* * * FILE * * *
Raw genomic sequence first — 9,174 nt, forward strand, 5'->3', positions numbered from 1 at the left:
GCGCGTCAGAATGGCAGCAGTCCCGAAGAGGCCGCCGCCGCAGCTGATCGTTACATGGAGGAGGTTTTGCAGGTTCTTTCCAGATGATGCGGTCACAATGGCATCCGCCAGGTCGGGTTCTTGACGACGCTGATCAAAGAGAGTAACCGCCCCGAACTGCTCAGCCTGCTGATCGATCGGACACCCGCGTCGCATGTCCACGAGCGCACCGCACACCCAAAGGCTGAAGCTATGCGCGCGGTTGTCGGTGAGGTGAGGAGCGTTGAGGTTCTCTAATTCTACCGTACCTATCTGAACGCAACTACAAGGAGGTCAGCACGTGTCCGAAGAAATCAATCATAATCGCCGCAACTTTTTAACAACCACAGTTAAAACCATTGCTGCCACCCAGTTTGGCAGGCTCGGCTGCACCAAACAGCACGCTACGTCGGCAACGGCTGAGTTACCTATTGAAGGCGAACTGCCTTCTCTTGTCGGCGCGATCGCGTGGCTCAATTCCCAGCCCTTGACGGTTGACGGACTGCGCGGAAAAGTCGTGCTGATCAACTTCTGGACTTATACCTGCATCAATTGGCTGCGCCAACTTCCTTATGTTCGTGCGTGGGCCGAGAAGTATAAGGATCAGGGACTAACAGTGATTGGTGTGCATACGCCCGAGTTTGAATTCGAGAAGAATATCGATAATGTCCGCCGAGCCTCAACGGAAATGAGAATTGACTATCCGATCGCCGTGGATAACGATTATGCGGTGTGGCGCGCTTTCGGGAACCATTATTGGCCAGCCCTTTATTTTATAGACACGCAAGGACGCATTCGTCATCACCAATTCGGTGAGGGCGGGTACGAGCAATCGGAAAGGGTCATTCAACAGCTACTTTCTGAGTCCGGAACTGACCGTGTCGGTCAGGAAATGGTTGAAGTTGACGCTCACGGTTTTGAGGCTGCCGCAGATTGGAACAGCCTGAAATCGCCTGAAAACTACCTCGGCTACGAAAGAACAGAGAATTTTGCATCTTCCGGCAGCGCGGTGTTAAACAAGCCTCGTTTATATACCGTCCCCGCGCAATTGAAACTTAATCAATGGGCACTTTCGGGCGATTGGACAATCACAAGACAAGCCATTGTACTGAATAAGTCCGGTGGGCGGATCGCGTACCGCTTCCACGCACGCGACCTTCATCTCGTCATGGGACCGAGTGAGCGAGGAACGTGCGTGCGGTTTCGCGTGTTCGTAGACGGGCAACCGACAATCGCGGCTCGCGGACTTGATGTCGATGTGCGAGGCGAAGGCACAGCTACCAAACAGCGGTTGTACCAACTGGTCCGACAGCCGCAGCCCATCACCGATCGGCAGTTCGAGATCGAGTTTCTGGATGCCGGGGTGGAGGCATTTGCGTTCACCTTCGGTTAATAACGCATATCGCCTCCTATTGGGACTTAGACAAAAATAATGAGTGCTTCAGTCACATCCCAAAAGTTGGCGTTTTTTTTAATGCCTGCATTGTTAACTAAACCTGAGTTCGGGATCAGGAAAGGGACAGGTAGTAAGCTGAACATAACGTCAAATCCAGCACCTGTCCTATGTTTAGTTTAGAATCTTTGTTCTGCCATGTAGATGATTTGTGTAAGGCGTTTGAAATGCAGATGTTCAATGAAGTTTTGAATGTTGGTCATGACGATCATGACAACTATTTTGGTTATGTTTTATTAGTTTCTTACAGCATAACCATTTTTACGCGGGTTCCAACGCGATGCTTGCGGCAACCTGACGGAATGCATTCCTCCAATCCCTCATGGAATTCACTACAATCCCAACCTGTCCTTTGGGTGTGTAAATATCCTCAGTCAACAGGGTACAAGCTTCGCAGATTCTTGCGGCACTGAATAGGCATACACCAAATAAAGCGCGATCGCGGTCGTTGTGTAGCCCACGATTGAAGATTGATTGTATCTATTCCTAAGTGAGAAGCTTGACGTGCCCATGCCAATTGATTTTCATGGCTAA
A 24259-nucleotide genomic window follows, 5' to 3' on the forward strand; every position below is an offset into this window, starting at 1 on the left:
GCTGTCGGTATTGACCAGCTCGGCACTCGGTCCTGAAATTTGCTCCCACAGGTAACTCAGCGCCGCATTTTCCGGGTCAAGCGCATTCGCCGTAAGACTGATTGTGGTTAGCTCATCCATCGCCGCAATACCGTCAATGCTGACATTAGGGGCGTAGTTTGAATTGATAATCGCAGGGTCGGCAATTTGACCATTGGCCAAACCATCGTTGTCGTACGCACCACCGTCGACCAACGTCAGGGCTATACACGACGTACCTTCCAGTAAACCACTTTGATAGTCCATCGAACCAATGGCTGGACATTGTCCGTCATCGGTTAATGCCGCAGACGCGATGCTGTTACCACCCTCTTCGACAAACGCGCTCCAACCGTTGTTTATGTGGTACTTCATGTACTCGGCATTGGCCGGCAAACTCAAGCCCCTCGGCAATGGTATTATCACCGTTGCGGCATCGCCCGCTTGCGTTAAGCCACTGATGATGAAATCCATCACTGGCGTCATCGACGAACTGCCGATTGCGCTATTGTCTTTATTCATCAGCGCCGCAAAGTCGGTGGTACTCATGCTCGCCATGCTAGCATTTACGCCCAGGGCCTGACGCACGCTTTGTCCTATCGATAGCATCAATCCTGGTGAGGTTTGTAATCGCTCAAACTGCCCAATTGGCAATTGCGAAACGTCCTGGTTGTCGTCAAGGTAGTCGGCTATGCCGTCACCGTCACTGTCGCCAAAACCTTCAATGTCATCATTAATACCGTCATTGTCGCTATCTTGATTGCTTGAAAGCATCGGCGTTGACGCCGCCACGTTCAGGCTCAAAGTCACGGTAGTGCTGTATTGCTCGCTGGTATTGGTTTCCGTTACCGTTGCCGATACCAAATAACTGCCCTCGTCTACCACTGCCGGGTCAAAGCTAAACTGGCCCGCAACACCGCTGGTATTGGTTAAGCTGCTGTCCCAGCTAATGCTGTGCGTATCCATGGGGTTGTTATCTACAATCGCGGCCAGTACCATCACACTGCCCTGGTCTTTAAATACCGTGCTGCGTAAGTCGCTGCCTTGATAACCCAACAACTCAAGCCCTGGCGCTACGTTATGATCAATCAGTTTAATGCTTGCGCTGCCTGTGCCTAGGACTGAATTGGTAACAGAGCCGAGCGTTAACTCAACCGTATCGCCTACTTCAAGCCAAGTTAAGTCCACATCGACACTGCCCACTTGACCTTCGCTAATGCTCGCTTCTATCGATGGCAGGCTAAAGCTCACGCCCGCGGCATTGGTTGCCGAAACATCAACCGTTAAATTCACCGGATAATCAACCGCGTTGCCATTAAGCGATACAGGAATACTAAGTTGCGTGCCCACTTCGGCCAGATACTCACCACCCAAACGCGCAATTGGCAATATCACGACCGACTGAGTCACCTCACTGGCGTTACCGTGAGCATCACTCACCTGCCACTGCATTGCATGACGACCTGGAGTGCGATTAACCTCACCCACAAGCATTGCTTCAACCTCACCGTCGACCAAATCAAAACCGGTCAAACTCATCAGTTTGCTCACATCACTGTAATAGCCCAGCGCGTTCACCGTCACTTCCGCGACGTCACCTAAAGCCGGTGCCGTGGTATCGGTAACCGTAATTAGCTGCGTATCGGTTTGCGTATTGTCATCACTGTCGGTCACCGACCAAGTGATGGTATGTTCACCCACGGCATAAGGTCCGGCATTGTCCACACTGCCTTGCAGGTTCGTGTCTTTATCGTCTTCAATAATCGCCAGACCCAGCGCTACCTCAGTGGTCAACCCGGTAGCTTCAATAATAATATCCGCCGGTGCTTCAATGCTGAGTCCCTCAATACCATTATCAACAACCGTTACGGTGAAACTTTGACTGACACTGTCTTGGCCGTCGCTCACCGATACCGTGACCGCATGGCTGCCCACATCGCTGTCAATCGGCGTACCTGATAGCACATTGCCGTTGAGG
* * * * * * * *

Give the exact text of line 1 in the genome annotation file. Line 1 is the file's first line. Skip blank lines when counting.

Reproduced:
Raw genomic sequence first — 9,174 nt, forward strand, 5'->3', positions numbered from 1 at the left: